The story follows teenagers Paul Shannon and Amy Grossman, with a mild romantic attraction depiction in the book, their families, other friends, pastors, and Church Elder/Mission Leader Ray Franklin. The three hold the story together, and Paul and Amy work well as a tandem. I'm guessing more information about them can be found in Book #1, Sudden Mission. But they're likable, heroic, and faithful. So what's the mission? To gather and save as many survivors as possible. The survivors appear and act like zombies without having to venture too far out. It's strange. To convert these lost souls, Paul, Amy, and the others must confront some nasty, evil, manifestations from hell.
I knew something was awry when Paul finished setting a personal best in a mile run and made mention of a memory that harkens back to a confrontation with the Adversary. Now, those who know their Bible, realize that name references Satan. Okay. Then the local community barters for food just to survive. Electrical grids have gone, and the people rely on an intermittent nuclear power source. Not just Paul's neighborhood, but the nation experiences devastation and have to make due the best they can with communications cut off. Okay, so we're talking Post-Apocalyptic Fantasy. Then shortly after that, I read that Paul and others battle zombies, aliens, killer monks, samurai, and the Adversary. So now I think what have I stumbled upon here? It was actually funny because Paul and Amy made references to monsters and "...Angel stuff..." so matter-of-fact I knew I was behind aka this is Book #2 in the Spirit Missions series. With all of that, I anticipated a wild ride, and I got some of that.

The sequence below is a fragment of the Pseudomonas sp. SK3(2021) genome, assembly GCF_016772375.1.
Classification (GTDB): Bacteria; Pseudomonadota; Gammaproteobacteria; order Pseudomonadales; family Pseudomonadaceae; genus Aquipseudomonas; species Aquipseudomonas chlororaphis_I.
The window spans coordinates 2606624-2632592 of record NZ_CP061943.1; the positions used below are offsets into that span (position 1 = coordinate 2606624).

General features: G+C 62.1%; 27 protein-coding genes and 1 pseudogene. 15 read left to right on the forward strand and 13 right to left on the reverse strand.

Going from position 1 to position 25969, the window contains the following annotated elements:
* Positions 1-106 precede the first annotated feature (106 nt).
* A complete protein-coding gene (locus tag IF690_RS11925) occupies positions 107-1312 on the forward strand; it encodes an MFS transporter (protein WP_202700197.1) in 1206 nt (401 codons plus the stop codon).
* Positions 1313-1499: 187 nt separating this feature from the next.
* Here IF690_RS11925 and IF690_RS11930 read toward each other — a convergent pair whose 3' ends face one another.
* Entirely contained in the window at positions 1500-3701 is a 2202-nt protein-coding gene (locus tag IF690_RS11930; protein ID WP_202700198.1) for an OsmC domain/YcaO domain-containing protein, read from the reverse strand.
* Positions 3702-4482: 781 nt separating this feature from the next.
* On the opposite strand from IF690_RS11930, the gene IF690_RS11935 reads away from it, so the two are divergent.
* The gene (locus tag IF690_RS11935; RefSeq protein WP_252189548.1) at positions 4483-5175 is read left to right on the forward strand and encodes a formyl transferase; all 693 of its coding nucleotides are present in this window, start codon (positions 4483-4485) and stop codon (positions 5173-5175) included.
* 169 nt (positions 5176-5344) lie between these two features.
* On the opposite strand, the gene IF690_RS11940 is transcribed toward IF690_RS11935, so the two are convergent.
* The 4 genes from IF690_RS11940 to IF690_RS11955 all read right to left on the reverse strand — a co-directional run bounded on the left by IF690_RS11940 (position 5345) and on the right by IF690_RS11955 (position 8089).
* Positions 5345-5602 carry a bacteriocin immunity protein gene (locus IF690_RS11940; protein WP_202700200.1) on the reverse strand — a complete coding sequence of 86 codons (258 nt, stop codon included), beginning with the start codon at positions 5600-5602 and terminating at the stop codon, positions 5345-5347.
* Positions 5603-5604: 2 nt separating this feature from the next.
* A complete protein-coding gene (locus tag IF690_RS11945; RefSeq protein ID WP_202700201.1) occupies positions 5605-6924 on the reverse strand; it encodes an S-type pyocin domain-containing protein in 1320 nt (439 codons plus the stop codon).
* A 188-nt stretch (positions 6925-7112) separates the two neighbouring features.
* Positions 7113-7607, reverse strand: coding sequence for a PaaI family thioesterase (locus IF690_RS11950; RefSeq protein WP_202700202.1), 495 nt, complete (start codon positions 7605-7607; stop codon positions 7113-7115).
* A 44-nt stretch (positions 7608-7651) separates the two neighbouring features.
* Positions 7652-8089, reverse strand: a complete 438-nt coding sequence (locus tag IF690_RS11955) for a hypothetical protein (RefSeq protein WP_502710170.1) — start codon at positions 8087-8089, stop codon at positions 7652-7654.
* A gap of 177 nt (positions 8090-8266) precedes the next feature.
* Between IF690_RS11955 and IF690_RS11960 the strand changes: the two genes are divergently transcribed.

Nasty Leftovers moves with good pace, it's not a very long book, but it seems all proceeds too smoothly for our heroes. Once essential information comes to light, the teams use that information and then execute their plans pretty flawlessly. Comparing Nasty Leftovers with Kingdom Come by Justin Coogle, another Christian Fantasy that deals with spiritual warfare, the significant catastrophes dwindle the ranks of heroism in Coogle's book and raise the high stakes even higher. This doesn't mean Nasty Leftovers isn't compelling, it just needs more nastiness or complication for the good guys. Again perhaps, this was what happened in Book #1, Sudden Mission. I can only go by what's present in Nasty Leftovers.
Now, having said that, I need to allude to several plot points without giving them away to those like me who hadn't read, Sudden Mission. With that statement, I'm assuming these plot points occur in Sudden Mission. Aside from the faith of the Christians on the D.C. missions trip, certain let me just keep it simple, weapons, in use by some community members, don't exactly lend themselves to failure. Despite God's utilizing of fallible men and women, these weapons can't fail, so that skews those plans toward flawless execution. I believe readers who read the novel will understand the references. By the way, nice touch, Mr. Pace. Those left behind for real may very well encounter this kind of manifested good during that time. Sure surprised this reader. A minor point that I have to point out exists in a couple of handful of typos.
In defense of Nasty Leftovers as well, this is Book #2. Mr. Pace probably needs to save pace, for Book #3, Carolina Dawn. So, let me close with this. I love the use of the authority of the saints in the book. I wanted to go around and rebuke everything in sight after reading about Paul, Amy, and their missions teams!